Thursday, October 19, 2023

Generational Wealth

The goal of my investing from the beginning has been to build up my portfolio to the point where portfolio distributions can cover my expenses. That would provide the freedom to own my time and allocate it to my best interests, rather than be dependent on the whims of others (e.g. employers).

Being able to support yourself and your family with investments is something that happens after many years of patient and regular investing. This is an exercise in deferred gratification, and trying to take care of your future self. Very few are able to accomplish that, for a variety of reasons. 

I like the idea of Generational Wealth. This is where you are able to set-up an investment portfolio that can provide for future generations of your own family. It could also mean providing for future generations of mankind in general, if you decide to leave those funds for a charitable cause. 

I have played with compound tables of returns for many years. I have always been blown away from the power of compounding at a decent rate of return over a long period of time.

Given the fact that U.S. Equities have managed to generate annualized returns of about 10%/year over many decades and about two centuries (on average), I have often wondered why there not more families with Generational Wealth derived from the stock market. 

In a way, my thought process is about investing a certain amount today, and compounding it over a long period of time to get to a certain amount of money. I tested this using actual data available for US equities between 1927 and 2023. I then thought about the obstacles to that activity, and why this hasn't happened.

There are various lessons when you think backwards from it, which could be helpful in understanding the obstacles to compounding, family relations, and ensuring wealth stays in the family for generations. There's certain qualitative aspects of it all, which make it a fascinating thought exercise. Creating structures, processes, lifestyles to alleviate those concerns is definitely something to think about.

Anyway, let's imagine a family which:

1. Invested $10,000 in S&P 500 at the end of 1927

2. Turned the DRIP on

3.  Let the investment alone until today

They would have a portfolio worth $74,200,000 today. 

That's a fascinating testament to the power of compounding. For each $100 invested at the end of 1927, that family ends up with $742,000. I used S&P 500 for a proxy for US Equity returns. It yields 1.50% today, so that trust fund can generate roughly $11,300 in annual dividend income. At a 3% yield, it can generate $22,600 in annual dividend income.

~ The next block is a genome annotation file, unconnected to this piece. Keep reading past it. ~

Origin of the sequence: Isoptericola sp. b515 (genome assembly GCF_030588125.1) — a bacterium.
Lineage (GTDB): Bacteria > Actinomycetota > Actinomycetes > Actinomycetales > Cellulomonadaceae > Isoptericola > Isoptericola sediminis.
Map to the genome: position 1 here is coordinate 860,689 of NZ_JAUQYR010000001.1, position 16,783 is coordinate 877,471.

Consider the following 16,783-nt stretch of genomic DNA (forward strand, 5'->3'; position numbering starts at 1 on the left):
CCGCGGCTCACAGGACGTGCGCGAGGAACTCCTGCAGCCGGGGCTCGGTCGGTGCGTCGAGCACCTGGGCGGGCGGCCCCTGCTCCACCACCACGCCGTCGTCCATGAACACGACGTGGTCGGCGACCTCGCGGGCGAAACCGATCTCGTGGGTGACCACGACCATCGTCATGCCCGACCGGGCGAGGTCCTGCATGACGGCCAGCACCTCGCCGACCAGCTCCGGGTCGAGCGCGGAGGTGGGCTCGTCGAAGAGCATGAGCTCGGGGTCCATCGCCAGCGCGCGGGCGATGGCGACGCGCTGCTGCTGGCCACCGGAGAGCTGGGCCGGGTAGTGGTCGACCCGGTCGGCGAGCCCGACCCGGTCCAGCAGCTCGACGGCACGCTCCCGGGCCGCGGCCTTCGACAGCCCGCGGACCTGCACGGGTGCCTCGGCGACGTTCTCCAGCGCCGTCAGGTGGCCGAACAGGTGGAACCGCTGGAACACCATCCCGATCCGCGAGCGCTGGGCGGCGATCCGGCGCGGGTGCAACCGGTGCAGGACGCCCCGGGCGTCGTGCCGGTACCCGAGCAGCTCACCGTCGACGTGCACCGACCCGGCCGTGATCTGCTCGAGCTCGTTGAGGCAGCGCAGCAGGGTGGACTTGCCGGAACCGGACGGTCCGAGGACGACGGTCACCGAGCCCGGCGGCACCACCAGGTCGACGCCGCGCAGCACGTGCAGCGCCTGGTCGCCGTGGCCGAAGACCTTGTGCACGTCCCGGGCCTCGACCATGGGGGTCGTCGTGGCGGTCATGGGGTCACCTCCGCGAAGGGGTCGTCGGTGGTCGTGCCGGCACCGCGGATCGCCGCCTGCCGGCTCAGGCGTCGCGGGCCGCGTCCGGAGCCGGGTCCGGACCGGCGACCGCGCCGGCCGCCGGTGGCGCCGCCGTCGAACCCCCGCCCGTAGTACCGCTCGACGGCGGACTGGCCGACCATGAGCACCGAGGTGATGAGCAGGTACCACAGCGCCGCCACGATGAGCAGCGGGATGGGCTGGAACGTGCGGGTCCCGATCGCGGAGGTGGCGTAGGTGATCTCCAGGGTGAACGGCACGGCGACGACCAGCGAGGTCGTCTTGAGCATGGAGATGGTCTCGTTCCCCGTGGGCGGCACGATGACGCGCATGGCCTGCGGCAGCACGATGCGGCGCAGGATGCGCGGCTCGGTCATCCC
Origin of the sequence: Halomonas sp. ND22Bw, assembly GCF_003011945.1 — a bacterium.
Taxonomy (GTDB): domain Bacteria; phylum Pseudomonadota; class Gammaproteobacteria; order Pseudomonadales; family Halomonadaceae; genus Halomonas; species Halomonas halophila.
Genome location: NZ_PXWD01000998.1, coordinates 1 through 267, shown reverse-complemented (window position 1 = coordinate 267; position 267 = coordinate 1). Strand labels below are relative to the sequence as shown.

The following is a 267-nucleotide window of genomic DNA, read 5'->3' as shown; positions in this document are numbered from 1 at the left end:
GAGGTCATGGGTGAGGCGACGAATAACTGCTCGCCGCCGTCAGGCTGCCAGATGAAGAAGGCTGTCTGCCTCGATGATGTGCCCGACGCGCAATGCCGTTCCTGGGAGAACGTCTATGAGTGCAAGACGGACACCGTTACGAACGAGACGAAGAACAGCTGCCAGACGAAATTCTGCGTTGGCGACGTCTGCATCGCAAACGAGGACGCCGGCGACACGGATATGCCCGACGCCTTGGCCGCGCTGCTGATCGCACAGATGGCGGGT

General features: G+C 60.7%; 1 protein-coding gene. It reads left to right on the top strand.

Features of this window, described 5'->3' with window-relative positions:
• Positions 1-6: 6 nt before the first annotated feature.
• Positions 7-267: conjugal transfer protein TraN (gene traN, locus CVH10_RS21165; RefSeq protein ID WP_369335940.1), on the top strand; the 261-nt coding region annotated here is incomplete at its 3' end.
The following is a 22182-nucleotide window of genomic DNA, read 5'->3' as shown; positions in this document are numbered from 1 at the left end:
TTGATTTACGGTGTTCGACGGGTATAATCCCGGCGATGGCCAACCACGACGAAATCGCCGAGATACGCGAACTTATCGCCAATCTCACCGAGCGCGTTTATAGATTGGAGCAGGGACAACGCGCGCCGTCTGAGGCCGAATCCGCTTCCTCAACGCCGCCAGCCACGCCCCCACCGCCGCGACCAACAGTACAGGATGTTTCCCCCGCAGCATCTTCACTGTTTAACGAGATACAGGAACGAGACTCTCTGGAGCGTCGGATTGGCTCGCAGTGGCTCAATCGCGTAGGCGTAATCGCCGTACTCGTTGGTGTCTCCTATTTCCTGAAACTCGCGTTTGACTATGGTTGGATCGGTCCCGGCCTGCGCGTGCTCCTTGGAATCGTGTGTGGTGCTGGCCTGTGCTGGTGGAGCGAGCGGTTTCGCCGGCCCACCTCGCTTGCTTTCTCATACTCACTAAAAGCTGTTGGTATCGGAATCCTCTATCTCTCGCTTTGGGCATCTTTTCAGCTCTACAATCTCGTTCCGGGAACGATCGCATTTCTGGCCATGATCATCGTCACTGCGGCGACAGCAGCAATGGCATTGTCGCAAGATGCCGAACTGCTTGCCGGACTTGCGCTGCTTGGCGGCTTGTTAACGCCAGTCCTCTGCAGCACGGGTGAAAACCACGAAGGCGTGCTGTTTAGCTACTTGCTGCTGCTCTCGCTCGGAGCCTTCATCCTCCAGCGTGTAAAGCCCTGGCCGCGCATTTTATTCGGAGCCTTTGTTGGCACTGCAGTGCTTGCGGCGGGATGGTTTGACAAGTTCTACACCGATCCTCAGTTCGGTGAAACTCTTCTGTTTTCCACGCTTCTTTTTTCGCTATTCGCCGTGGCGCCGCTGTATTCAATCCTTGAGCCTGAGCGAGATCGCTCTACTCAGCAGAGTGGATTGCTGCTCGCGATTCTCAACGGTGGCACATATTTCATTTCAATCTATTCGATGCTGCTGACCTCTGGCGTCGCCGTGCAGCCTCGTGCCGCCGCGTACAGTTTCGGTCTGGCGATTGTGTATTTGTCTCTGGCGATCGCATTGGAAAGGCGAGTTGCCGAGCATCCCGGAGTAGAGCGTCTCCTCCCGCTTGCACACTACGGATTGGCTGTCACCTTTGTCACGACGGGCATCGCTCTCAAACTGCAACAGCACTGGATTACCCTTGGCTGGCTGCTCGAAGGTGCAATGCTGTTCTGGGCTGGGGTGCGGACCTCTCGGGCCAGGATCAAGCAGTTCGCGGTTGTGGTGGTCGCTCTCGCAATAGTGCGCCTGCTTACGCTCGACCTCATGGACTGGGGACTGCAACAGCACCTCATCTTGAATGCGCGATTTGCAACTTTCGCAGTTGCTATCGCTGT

Note, data is Dec 31, 1927 through July 31, 2023. Source: Prof Damodaran and Yahoo Finance.

Knowing this information, I often wonder why there aren't many millionaires and billionaires even.  All it took is a small amount of money to be invested, and then left uninterrupted for decades. 

Unfortunately, there are a lot of obstacles to this type of compounding.

1. You need to have an amount that is saved and invested in the first place. If you are unable to save anything, you can't invest and enjoy the power of compounding. 

For context, that $100 in 1927 has the same purchasing power of roughly $17,500. A daily wage at Ford Motor Company was at about $5. A Ford Model T cost about $300. I would venture that a lot of families may have had $100 to their name in 1927, at least in the US. Savings rates were probably higher back then than what they are today as well. However, only a small portion of folks in the US  invested in the stock market in the first place. Most saw it as a place for speculation, rather than long-term investment. 

Of course, you don't need to invest $100 or $10,000 at once. Probably the best way to invest is through a regular program, where one saves a certain portion of paycheck and allocates it into productive assets.

You may argue that not many families had $10,000 in 1927. However, I would argue back that the number of almost billionaires today is smaller than the number of  people who had $10,000 in 1927.

2. Your family needs to be smart about money for several generations and not waste that money.

It's very hard to save and invest and defer gratification for yourself. It's even harder to accomplish that by instilling those values to future offspring. One individual may build the wealth, and the second may grow up in a phase where wealth was not abundant yet. Hence, they may still have the habits of frugality, thrift and industry that build and maintain wealth. The third and fourth generations however may have different viewpoints, because they could have been born in relative wealth. The phrase "shirtsleeves to shirtsleeves in three generations" comes to mind when discussing this.